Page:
One year of JNU row: Reposting postcards and letters

The JNU episode reflected failures of governance, success of hate politics. Here are the article we replug from the last year’s cover

GN Bureau | February 13, 2017


#JNU   #Jawaharlal Nehru University   #JNU Row   #Kanhaiya Kumar  


“Initially, I found myself eagerly attending every post-dinner lecture in the mess by headline-makers of all political hues, the left, right and centre. Why I stopped going to the ABVP events (even) after listening to the wise words of the Hindutva leaders will need a separate letter, but at least I did not start with a prejudice and gave them a chance to convince me of their ideology. On the left side too, I did not enrol myself with any of the four organisations. I would pester my SFI friends with uneasy questions about its (albeit rare) populist postures, even as I dutifully shouted slogans along with them. I would pose questions about opportunism of AISA even as I would follow their instructions and collect ‘chanda’ at the end of film screenings. I would criticise any justification of violence even as I would take sunday-afternoon walks through forested parts of the campus with DSU sympathisers.” Read: Letter to my daughter: Why JNU matters


“When I hear of Muslims being referred to as ‘Pakistanis’ in India, my thoughts drift to one or two years before the partition to which I was a witness. Sialkot had started to see the influx of people based on religion. Separate pitchers labelled ‘Hindu water’ and ‘Muslim water’ had started to be placed at the railway station. And though Quaid-e-Azam had categorically said that after the partition you will cease to be a Hindu or a Muslim and remain either a Hindustani or a Pakistani, the amalgamation of the eastern and north-western regions on religious lines made Muslims irrelevant in India. It was the overpowering nature of religion that made us kill over a million people on either side.”
Read: Kuldip Nayar ‘s column: Let pluralism survive


“I first entered JNU in July 1997, weeks before India celebrated its fiftieth year of azaadi. Like most freshers, I was overawed by JNU’s sylvan sprawl, its honeycomb of red-brick buildings, its scruffy, jargon-spouting, jhola-toting students. A thousand miles away from home and on my own for the first time, every cliché I had ever heard about freedom suddenly rang true.” Read: Books, ideas and azaadi


“JNU has a history of making rulers – of different hues – uncomfortable. The latest attack on it is unprecedented, but it will survive and continue its job in democracy.” Read: Former JNUSU president Pranay Krishna’s column: Poetry, passion and politics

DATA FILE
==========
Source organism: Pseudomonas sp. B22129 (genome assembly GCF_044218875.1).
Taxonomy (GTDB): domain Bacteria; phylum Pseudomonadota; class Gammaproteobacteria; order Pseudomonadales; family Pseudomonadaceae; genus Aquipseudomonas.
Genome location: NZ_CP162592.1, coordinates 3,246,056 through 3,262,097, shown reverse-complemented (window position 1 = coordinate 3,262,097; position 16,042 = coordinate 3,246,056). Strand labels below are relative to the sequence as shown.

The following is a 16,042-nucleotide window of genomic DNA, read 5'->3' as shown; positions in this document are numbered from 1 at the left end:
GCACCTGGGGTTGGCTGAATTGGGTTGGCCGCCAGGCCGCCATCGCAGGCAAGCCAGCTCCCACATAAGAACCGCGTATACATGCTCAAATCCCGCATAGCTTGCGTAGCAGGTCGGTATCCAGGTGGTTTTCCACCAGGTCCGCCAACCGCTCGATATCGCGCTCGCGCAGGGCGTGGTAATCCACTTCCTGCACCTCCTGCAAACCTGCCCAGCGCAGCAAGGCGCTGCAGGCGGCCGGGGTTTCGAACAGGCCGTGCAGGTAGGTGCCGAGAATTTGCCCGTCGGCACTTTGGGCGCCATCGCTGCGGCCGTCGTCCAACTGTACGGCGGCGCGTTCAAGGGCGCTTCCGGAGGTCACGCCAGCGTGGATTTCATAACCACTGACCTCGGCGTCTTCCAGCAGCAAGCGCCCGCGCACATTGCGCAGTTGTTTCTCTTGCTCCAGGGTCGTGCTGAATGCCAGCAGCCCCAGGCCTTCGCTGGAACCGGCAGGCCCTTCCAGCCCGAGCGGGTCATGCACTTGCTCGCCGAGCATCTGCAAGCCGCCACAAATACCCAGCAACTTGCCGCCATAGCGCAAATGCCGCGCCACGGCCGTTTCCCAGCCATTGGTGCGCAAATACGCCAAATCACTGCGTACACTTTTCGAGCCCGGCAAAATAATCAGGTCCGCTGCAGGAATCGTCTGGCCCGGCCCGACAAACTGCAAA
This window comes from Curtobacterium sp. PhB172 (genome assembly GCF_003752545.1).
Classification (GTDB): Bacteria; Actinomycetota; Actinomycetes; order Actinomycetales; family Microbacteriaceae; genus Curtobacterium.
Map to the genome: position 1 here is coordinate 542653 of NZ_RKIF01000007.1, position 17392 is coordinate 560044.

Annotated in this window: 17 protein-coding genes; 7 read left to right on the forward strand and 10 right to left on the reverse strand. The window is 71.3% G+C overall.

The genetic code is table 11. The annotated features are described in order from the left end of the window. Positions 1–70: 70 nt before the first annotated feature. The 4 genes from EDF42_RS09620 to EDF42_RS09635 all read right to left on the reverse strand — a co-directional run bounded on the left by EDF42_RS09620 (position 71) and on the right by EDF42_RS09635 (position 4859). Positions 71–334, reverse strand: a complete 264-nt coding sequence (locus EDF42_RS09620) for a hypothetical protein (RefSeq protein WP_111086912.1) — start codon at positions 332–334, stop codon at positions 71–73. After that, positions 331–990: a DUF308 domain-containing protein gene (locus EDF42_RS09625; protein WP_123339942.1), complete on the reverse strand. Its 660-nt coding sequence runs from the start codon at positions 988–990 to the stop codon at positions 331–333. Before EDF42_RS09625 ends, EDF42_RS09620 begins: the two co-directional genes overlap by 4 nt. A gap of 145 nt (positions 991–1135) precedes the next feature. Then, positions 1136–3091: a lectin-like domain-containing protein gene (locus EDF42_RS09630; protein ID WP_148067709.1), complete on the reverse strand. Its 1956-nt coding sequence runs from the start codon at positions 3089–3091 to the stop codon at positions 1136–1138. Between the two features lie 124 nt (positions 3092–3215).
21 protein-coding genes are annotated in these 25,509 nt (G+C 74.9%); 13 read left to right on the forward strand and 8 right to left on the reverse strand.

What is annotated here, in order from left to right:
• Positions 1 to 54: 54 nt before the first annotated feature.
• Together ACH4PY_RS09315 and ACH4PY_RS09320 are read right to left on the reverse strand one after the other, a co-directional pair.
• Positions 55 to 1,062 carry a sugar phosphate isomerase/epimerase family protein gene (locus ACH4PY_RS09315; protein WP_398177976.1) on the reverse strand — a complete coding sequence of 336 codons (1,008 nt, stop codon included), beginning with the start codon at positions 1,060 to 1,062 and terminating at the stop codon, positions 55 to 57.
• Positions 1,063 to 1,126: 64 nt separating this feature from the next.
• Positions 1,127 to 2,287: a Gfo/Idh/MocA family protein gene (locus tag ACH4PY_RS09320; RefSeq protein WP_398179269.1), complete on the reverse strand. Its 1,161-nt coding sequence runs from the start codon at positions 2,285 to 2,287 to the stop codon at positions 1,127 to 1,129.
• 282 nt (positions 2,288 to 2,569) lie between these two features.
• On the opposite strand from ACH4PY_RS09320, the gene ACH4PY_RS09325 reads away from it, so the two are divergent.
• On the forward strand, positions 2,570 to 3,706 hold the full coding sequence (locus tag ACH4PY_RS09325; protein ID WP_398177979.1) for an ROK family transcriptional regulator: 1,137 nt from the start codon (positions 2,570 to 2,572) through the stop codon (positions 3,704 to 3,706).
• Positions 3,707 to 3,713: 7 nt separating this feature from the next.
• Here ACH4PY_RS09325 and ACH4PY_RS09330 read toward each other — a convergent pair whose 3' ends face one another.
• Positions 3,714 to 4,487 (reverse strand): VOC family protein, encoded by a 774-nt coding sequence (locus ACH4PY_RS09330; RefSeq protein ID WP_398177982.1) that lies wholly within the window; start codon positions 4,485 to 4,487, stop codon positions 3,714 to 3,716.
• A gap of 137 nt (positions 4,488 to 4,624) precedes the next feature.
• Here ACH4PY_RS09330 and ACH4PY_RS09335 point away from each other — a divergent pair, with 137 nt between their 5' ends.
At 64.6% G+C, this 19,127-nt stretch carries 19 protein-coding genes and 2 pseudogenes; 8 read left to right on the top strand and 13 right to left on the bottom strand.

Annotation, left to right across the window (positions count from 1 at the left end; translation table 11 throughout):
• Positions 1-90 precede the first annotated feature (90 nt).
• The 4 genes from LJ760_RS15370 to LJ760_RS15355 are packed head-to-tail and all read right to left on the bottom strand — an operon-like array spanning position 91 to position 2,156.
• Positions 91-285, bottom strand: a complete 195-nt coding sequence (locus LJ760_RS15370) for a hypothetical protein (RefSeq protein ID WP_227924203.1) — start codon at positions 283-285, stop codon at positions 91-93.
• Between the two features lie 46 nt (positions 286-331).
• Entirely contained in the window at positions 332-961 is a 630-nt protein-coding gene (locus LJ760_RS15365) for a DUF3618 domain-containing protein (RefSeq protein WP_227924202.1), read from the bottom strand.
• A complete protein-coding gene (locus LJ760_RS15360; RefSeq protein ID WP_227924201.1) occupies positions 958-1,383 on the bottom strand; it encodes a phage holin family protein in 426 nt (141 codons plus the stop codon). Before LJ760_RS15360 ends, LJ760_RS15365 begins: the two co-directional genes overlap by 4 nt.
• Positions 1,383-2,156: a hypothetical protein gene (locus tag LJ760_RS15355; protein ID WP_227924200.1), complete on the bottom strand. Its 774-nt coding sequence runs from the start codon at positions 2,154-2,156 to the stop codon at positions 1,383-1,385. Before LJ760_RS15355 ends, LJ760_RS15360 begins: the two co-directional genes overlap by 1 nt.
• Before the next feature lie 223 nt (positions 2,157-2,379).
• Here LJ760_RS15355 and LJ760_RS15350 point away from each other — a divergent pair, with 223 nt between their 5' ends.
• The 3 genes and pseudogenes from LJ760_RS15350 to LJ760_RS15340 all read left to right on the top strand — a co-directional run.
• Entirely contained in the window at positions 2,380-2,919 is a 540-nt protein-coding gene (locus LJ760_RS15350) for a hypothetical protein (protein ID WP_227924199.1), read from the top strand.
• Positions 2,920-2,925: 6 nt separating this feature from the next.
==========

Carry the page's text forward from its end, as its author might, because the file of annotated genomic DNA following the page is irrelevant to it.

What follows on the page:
(All articles appeared in the March 1-15, 2016 issue)

Comments

 

Other News

Coal production rises by 18% to 448 MT

The total coal production in the country stands at 448 million tonnes (MT) for the month of October 2022 which is 18% higher than the production of the corresponding period of last year. The growth of coal production from Coal India Ltd (CIL) is also more than 17%. The ministry of coal said

How to execute large-scale social impact projects

The number of social innovators and entrepreneurs has considerably increased recently in India. The idea of social entrepreneurship, which aspires to provide novel solutions for the world`s most critical social issues, is now receiving more attention. Challenges like overworked healthcare,

Plastic is no longer a waste management issue

Plastic is arguably the most ubiquitous material of our times. In this Age of Plastic, it might seem its use can’t go up any further – and yet it keeps going. Between 2000 and 2015, global production of plastic increased by a whopping 79%. The total mass of plastics on our planet is now twice t

Celebrating the Ganit of Protein!

“Why is the child growing?” is the question that bothers a lot many in the administration. The answer, to be honest, is to be discovered via science, and less via what we call ‘effective administration’. Eventually, it will be the latter that will enforce the former on the field, bu

Trying to achieve work-life balance? Here’s some advice

The untapped potential of every individual is the biggest tragedy of the human race. The primary reason for this is our lack of awareness of the processes, tools and t

Getting to know Indian history’s heroes better

Bravehearts of Bharat: Vignettes from Indian History By Vikram Sampath Penguin, 334 pages, Rs 799 A student has an assignment

Visionary Talk: Amitabh Gupta, Pune Police Commissioner with Kailashnath Adhikari, MD, Governance Now


Archives

Current Issue

Opinion

Facebook    Twitter    Google Plus    Linkedin    Subscribe Newsletter

Twitter